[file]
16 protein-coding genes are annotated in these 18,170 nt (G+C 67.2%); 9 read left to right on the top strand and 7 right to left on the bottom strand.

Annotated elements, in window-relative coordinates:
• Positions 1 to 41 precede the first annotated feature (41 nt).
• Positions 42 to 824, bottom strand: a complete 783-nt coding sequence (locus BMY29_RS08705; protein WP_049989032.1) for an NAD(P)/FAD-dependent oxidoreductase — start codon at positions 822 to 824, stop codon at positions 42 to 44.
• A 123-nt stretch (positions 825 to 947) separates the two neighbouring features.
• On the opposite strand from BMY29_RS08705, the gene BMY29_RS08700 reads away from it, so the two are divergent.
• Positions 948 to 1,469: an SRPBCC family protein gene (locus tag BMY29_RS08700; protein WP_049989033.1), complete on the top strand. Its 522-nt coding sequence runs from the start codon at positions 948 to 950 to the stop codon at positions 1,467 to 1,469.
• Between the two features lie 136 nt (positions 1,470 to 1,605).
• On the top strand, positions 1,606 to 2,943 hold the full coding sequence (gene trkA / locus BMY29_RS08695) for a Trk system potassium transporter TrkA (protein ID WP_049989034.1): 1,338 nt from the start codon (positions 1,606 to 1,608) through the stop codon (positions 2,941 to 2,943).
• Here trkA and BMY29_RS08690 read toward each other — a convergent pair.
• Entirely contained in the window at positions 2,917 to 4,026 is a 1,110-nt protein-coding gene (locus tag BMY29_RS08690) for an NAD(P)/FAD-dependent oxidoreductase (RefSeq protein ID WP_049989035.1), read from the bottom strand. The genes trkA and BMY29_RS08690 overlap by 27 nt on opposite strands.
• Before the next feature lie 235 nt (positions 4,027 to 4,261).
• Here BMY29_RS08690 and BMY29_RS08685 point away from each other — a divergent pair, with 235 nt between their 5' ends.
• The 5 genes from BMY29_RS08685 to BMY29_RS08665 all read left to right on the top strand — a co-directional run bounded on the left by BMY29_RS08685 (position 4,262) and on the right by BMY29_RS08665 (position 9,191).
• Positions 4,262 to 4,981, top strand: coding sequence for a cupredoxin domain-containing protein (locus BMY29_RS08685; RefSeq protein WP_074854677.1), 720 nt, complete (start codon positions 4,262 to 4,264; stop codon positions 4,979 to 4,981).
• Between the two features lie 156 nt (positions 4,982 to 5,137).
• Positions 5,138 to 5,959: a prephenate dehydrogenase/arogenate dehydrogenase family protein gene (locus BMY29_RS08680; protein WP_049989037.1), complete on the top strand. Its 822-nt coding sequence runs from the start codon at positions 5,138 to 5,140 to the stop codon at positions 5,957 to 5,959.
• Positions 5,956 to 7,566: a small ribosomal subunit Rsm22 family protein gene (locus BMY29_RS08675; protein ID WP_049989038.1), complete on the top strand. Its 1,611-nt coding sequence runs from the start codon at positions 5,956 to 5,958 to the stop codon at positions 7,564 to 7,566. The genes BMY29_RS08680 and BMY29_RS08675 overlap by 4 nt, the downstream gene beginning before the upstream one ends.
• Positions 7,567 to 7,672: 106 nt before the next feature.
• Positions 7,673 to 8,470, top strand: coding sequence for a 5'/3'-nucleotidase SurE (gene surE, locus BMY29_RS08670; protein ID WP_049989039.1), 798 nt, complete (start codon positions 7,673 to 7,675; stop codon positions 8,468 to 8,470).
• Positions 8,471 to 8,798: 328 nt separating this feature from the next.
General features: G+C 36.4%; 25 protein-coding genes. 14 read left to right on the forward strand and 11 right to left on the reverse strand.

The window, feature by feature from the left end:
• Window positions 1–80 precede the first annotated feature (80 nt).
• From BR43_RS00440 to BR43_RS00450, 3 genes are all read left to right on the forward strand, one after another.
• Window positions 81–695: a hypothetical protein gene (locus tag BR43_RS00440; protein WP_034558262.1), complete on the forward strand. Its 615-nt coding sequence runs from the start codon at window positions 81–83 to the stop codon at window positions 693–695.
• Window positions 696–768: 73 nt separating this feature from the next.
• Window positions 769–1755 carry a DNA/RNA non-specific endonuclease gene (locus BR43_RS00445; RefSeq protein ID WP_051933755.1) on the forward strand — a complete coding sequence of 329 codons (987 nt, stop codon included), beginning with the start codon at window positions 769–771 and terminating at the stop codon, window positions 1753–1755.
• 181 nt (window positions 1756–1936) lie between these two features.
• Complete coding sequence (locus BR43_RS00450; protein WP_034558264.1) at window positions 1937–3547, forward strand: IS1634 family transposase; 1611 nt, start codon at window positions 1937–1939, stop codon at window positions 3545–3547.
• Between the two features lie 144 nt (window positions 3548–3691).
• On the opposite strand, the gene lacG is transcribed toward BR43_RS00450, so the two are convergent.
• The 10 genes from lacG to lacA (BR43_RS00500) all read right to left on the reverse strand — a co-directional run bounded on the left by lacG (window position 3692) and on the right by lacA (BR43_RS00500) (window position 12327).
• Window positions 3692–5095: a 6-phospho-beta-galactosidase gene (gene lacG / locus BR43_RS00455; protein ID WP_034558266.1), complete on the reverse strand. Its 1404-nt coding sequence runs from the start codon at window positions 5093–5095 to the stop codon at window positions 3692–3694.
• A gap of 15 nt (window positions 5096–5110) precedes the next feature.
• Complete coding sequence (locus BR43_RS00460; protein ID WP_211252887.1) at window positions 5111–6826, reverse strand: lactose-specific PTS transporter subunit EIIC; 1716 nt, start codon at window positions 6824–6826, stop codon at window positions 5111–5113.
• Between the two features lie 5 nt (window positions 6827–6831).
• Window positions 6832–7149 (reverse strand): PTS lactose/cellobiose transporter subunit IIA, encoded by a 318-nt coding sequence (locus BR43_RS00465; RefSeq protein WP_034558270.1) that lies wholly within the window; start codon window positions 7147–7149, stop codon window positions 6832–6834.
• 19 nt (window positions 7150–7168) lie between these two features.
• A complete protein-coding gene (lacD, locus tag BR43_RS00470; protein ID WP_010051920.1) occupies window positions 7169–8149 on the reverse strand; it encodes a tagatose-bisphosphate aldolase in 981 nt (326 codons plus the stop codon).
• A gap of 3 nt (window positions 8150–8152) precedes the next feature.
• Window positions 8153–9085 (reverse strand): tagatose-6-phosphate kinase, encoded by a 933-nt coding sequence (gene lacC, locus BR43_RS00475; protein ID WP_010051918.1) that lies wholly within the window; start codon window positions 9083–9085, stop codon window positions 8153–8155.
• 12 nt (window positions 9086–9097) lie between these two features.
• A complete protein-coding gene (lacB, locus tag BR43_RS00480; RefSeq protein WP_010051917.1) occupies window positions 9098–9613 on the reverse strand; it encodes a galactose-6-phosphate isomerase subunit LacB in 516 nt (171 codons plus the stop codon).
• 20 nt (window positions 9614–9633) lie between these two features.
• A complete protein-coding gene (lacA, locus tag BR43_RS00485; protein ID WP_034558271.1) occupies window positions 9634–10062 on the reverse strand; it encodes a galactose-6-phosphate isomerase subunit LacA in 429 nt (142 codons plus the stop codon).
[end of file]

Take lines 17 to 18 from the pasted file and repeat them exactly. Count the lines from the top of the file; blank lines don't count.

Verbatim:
• Positions 5,138 to 5,959: a prephenate dehydrogenase/arogenate dehydrogenase family protein gene (locus BMY29_RS08680; protein WP_049989037.1), complete on the top strand. Its 822-nt coding sequence runs from the start codon at positions 5,138 to 5,140 to the stop codon at positions 5,957 to 5,959.
• Positions 5,956 to 7,566: a small ribosomal subunit Rsm22 family protein gene (locus BMY29_RS08675; protein ID WP_049989038.1), complete on the top strand. Its 1,611-nt coding sequence runs from the start codon at positions 5,956 to 5,958 to the stop codon at positions 7,564 to 7,566. The genes BMY29_RS08680 and BMY29_RS08675 overlap by 4 nt, the downstream gene beginning before the upstream one ends.